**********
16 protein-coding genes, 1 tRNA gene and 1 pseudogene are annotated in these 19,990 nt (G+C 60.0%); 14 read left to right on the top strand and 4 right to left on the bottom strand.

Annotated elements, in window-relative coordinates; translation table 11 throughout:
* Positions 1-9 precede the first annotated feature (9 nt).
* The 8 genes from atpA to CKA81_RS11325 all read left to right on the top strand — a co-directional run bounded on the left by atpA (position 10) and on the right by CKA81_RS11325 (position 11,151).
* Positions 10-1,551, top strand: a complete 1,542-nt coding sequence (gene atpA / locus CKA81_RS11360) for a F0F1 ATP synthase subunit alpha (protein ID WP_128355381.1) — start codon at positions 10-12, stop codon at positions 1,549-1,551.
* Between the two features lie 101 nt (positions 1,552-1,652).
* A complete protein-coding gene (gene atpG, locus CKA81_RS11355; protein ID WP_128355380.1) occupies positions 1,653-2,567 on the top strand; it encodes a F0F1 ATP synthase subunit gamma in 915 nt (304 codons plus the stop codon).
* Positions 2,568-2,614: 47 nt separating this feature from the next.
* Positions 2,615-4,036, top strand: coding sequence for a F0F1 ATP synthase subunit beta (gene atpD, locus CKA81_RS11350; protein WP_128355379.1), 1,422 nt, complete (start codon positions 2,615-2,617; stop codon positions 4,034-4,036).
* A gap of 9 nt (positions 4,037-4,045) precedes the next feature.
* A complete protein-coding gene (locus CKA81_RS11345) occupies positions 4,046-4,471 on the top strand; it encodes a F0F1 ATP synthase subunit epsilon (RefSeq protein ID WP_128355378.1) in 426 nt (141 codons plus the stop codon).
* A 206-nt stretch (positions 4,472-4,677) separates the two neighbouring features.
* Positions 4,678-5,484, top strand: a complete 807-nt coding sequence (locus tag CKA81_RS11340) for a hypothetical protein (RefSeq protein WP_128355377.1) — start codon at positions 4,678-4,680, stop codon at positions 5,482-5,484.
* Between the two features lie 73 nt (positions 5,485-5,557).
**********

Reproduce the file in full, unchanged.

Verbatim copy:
16 protein-coding genes, 1 tRNA gene and 1 pseudogene are annotated in these 19,990 nt (G+C 60.0%); 14 read left to right on the top strand and 4 right to left on the bottom strand.

Annotated elements, in window-relative coordinates; translation table 11 throughout:
* Positions 1-9 precede the first annotated feature (9 nt).
* The 8 genes from atpA to CKA81_RS11325 all read left to right on the top strand — a co-directional run bounded on the left by atpA (position 10) and on the right by CKA81_RS11325 (position 11,151).
* Positions 10-1,551, top strand: a complete 1,542-nt coding sequence (gene atpA / locus CKA81_RS11360) for a F0F1 ATP synthase subunit alpha (protein ID WP_128355381.1) — start codon at positions 10-12, stop codon at positions 1,549-1,551.
* Between the two features lie 101 nt (positions 1,552-1,652).
* A complete protein-coding gene (gene atpG, locus CKA81_RS11355; protein ID WP_128355380.1) occupies positions 1,653-2,567 on the top strand; it encodes a F0F1 ATP synthase subunit gamma in 915 nt (304 codons plus the stop codon).
* Positions 2,568-2,614: 47 nt separating this feature from the next.
* Positions 2,615-4,036, top strand: coding sequence for a F0F1 ATP synthase subunit beta (gene atpD, locus CKA81_RS11350; protein WP_128355379.1), 1,422 nt, complete (start codon positions 2,615-2,617; stop codon positions 4,034-4,036).
* A gap of 9 nt (positions 4,037-4,045) precedes the next feature.
* A complete protein-coding gene (locus CKA81_RS11345) occupies positions 4,046-4,471 on the top strand; it encodes a F0F1 ATP synthase subunit epsilon (RefSeq protein ID WP_128355378.1) in 426 nt (141 codons plus the stop codon).
* A 206-nt stretch (positions 4,472-4,677) separates the two neighbouring features.
* Positions 4,678-5,484, top strand: a complete 807-nt coding sequence (locus tag CKA81_RS11340) for a hypothetical protein (RefSeq protein WP_128355377.1) — start codon at positions 4,678-4,680, stop codon at positions 5,482-5,484.
* Between the two features lie 73 nt (positions 5,485-5,557).